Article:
The 1980s were a decade filled with partying and drinking, and beer was a key part of the fun. Many popular beer brands were introduced during this time, and a few of these have stood the test of time. As the era of disco-dancing and leisure suits comes to a close, the 1980s are one of the golden ages for beer drinking. Here are some beers that were booming in popularity during the 1980s:
Coors Banquet Beer
This beer was not any better than a lager made with rice, but it was scarcer at the time, and the only ones that were available were exclusively distributed in only 13 western states. Coors claimed that not only could they not produce enough beer, but also that their unpasteurized beer had to be distributed strictly through trucks that had refrigeration so that it wouldn’t spoil.
Because there was a mystery about what the beer entailed, soon people from the east coast of America were smuggling many cases of the beer back home after a visit out of town. So, in 1977, Coors put a newspaper ad in “The Washington Post” requesting people to not buy Coors beer. There was even an action movie released in 1977 starring Burt Reynolds called “Smokey and the Bandit,” about a trucker being dared to steal a truckload of Coors beer.
Some argue that this was a clever advertising tactic by the manufacturers. Regardless of the truth, the Coors craze eventually settled once they began distributing to all states within the US.
Of course, if you have heard of the Corona beer before, you would know that even today it continues to sell like hot cakes. It might be the most popular imported beer in the United States today, but there was a time when it was part of a full-blown mania.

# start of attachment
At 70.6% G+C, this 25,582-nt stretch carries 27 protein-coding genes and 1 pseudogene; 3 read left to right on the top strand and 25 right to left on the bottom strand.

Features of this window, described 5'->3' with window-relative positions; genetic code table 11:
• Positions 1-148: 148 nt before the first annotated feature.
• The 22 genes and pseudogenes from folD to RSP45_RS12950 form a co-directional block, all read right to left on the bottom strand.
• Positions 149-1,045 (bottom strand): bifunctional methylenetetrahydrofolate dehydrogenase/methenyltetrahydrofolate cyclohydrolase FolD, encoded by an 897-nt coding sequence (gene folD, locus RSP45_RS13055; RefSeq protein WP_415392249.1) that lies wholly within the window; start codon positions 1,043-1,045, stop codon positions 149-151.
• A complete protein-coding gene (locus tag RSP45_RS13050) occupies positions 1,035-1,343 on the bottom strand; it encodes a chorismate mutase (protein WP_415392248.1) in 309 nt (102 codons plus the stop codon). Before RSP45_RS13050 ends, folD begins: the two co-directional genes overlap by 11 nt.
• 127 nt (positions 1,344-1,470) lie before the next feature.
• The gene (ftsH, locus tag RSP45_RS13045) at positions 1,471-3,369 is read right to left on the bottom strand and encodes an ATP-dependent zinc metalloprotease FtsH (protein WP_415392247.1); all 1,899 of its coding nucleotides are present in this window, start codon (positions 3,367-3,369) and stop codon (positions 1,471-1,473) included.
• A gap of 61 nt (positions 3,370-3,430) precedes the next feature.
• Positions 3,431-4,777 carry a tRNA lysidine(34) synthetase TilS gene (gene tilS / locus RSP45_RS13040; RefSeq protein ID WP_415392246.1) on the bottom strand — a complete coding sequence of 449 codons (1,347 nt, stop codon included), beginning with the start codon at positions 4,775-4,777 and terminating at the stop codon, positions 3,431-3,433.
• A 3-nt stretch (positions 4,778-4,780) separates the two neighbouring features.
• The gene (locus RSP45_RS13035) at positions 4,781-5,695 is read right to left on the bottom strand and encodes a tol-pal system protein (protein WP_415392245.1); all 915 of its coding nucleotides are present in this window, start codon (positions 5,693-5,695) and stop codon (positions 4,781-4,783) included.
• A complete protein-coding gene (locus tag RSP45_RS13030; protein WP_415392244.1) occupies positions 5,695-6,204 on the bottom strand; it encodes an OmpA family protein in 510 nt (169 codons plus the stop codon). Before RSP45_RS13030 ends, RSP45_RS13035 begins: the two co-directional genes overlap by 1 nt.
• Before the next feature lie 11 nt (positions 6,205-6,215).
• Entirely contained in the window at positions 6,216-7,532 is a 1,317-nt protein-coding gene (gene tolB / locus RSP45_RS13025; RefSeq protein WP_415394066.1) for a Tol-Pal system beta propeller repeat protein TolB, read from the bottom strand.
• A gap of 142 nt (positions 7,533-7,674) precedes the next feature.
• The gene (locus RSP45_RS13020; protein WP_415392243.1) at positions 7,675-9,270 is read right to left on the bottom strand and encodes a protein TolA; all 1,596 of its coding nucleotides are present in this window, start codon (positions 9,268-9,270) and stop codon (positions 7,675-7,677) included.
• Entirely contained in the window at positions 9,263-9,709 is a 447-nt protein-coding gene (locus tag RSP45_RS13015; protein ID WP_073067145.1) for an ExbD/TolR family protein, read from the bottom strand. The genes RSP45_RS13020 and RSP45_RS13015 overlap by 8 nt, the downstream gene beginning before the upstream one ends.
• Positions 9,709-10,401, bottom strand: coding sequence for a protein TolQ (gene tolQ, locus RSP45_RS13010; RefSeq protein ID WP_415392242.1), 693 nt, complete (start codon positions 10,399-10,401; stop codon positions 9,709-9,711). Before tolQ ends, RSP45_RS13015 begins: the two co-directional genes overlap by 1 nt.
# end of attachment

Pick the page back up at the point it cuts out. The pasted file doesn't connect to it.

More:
The first time it was brought to America in 1981, people immediately took it as a luxury product, as if it was a foreign work of art. They saw it with the same decadence as prized exotic delicacies. As a result, people rushed to try a sip of the clear, silk-screened beer. So, it gained the term “corona-mania,” referring to a time where even the manufacturers were having issues trying to match the constantly rising demand. As with all things, however, the trend slowly died down to a more reasonable level.
While Miller Lite is not as prestigious as Coors and Corona, it is still a great beer. It was introduced at the same time those two brands were becoming popular. During the 1980s, the beer was marketed to a younger audience of mostly college students.
Miller Lite was essentially the first beer in the world that was brewed with a light infusion. This beer, like the Coors, did not have any national reach in the early 1970s, staying regional until 1975. Its link to jock and sports culture also made it acceptable for “dudes” to drink the light, watery beverage. Soon, Miller Lite became the second most popular beer in America.
Nowadays, there are now a lot of microbreweries that produce various kinds of light beers, and Miller Lite has fallen well behind their competitors, such as Bud Light and Coors Light.